Cheat. Just Don’t Get Caught

Posted on January 16, 2012


Incredibly, some teachers have actually encouraged students to cheat.

The Death of Honesty

by William Damon (Senior Fellow and member of the Virtues of a Free Society Task Force)
The failure to cultivate virtue in citizens can be a lethal threat to any democracy.
For a number of reasons, people do not always stick to the truth when they speak. Some of the reasons are justifiable—for example, humane considerations such as tact and the avoidance of greater harm. Reassuring an ungainly teenager that he or she looks great may be a kind embroidery of the truth. In a more consequential instance, misinforming storm troopers about the whereabouts of a hidden family during the Nazi occupation of Europe was an honorable and courageous deception.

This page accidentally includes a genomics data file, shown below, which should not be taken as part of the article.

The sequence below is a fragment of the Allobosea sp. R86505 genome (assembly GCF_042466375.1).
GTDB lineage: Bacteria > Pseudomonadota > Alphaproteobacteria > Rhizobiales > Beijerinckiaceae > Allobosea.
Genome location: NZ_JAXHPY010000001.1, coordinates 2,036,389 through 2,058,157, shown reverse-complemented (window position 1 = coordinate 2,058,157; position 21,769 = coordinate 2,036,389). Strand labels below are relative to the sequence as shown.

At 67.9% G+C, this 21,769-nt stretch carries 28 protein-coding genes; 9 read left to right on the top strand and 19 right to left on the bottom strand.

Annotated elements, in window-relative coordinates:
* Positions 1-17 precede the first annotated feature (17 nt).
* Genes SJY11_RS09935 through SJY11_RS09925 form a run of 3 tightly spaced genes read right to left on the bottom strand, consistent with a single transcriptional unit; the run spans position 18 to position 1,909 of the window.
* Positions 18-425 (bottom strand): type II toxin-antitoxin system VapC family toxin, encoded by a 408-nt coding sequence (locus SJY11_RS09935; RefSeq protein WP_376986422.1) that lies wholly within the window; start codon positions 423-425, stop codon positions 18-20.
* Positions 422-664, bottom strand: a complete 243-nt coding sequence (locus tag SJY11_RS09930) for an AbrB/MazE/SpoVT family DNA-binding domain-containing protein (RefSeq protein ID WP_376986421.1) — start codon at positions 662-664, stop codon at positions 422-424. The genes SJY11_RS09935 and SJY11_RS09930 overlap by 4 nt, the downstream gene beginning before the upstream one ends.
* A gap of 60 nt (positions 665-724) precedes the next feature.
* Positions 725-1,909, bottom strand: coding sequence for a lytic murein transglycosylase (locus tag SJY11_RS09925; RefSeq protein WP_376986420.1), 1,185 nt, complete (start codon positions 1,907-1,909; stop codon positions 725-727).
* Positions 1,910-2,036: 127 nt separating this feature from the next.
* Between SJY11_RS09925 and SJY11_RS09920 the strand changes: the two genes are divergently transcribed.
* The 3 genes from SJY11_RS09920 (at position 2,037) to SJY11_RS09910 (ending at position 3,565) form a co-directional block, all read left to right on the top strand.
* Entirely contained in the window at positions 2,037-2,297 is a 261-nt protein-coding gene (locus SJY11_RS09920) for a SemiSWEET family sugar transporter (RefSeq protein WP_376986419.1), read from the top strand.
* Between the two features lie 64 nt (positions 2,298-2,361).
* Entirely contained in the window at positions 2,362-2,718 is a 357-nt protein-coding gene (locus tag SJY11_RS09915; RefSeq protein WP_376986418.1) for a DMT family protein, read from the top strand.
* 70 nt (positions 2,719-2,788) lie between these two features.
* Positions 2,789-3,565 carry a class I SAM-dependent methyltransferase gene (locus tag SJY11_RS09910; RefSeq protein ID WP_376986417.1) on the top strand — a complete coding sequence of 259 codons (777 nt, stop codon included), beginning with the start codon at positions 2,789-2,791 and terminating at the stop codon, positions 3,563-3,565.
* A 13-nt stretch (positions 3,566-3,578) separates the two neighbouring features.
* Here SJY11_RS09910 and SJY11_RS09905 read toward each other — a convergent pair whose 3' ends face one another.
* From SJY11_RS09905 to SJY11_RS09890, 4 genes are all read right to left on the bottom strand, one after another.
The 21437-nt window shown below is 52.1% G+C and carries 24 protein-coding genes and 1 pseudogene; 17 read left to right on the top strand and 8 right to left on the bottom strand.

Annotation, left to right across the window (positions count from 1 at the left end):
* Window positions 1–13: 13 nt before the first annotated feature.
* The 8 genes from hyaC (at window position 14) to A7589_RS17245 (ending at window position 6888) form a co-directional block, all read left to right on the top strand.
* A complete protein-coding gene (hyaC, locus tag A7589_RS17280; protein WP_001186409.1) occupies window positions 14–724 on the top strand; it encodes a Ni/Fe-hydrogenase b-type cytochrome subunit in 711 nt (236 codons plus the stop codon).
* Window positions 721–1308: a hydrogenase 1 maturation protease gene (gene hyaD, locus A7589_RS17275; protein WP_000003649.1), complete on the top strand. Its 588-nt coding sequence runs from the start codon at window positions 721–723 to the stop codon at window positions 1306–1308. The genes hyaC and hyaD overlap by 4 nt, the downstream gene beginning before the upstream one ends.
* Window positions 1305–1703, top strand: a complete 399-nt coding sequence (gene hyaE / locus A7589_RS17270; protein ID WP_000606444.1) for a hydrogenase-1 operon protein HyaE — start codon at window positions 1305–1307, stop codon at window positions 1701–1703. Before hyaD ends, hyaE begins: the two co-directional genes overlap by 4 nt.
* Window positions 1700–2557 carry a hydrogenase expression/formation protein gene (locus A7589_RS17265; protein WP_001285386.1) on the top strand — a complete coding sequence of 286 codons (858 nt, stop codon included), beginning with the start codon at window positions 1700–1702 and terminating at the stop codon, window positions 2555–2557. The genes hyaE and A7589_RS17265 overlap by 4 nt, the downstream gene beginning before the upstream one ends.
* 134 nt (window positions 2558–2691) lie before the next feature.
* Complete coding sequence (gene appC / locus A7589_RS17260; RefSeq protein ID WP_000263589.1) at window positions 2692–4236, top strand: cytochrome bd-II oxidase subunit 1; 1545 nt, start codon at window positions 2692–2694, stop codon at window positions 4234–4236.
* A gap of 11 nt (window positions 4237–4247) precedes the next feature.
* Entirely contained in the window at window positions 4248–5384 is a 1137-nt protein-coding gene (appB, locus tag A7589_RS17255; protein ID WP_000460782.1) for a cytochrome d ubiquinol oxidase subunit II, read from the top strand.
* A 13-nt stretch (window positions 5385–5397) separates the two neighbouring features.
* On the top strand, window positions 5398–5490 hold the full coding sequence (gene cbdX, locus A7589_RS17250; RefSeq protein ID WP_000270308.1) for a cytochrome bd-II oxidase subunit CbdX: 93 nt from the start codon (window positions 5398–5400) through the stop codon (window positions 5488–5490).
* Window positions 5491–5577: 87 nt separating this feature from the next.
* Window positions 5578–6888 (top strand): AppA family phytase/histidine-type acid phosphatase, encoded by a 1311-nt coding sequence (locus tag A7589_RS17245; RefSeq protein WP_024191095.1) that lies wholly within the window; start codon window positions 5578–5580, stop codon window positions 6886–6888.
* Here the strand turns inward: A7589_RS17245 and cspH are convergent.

For me, this was a disheartening look at how people have merely come to expect our leaders, teachers, power influencers, and all those et cetera to lie, cheat, and manipulate. In fact, I began to see that people who expect that type of honesty from certain people are considered naive or foolish. Yet, honesty is a core element of civilized society and yet it is rarely covered in school. It isn’t necessarily taught, or enforced, or even discussed openly.

Luckily, we’re in a school environment now that supports open dialogue and honesty. However, even here I’ve noticed that there are some things best left unsaid for sake of keeping still waters still.

However, if still waters have ripples that echo far and wide once those unsaid things grow from pebbles to rocks.

What is your perception of the teaching of honesty in our schools?

Posted in: Education, Teaching